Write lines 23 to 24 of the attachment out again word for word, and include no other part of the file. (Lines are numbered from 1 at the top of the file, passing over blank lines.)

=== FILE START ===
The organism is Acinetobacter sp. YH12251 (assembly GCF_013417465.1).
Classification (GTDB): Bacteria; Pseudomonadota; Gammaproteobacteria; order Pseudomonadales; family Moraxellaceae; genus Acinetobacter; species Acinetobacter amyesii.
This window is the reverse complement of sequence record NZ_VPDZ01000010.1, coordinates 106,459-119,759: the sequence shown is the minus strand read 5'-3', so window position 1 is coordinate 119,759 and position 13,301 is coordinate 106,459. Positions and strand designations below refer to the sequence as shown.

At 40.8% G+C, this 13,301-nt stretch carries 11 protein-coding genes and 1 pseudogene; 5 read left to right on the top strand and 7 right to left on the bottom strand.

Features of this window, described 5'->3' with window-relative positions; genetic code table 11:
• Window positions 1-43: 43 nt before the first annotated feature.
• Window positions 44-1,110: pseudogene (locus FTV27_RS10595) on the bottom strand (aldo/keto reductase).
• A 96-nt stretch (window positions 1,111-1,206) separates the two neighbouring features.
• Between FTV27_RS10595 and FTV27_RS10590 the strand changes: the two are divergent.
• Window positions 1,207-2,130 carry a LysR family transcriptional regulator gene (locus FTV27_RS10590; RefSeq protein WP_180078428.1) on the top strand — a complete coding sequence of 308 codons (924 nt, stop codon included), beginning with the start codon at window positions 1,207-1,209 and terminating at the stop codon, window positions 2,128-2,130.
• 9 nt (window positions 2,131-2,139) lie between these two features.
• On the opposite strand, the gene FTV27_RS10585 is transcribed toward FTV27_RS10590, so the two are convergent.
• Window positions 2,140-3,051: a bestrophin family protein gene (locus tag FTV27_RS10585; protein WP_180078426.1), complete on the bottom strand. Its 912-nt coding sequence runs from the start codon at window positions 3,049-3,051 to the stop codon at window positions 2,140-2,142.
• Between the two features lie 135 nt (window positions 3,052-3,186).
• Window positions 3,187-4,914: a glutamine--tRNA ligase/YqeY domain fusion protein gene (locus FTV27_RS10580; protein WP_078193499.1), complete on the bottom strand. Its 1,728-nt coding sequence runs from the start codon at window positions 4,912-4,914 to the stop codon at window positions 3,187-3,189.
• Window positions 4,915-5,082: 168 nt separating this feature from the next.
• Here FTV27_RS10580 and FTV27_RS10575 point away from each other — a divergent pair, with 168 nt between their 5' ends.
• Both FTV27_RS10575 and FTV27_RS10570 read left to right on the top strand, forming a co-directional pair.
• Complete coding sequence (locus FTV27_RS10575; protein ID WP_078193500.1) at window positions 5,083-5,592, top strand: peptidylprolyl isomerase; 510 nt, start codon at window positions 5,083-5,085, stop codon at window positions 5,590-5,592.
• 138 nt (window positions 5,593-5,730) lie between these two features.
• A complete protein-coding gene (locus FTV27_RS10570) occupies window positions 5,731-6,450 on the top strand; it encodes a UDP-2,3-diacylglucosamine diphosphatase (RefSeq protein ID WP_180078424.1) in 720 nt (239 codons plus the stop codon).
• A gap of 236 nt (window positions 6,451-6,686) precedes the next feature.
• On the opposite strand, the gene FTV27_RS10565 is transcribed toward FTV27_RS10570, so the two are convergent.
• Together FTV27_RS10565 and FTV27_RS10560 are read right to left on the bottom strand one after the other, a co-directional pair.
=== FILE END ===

• On the opposite strand, the gene FTV27_RS10565 is transcribed toward FTV27_RS10570, so the two are convergent.
• Together FTV27_RS10565 and FTV27_RS10560 are read right to left on the bottom strand one after the other, a co-directional pair.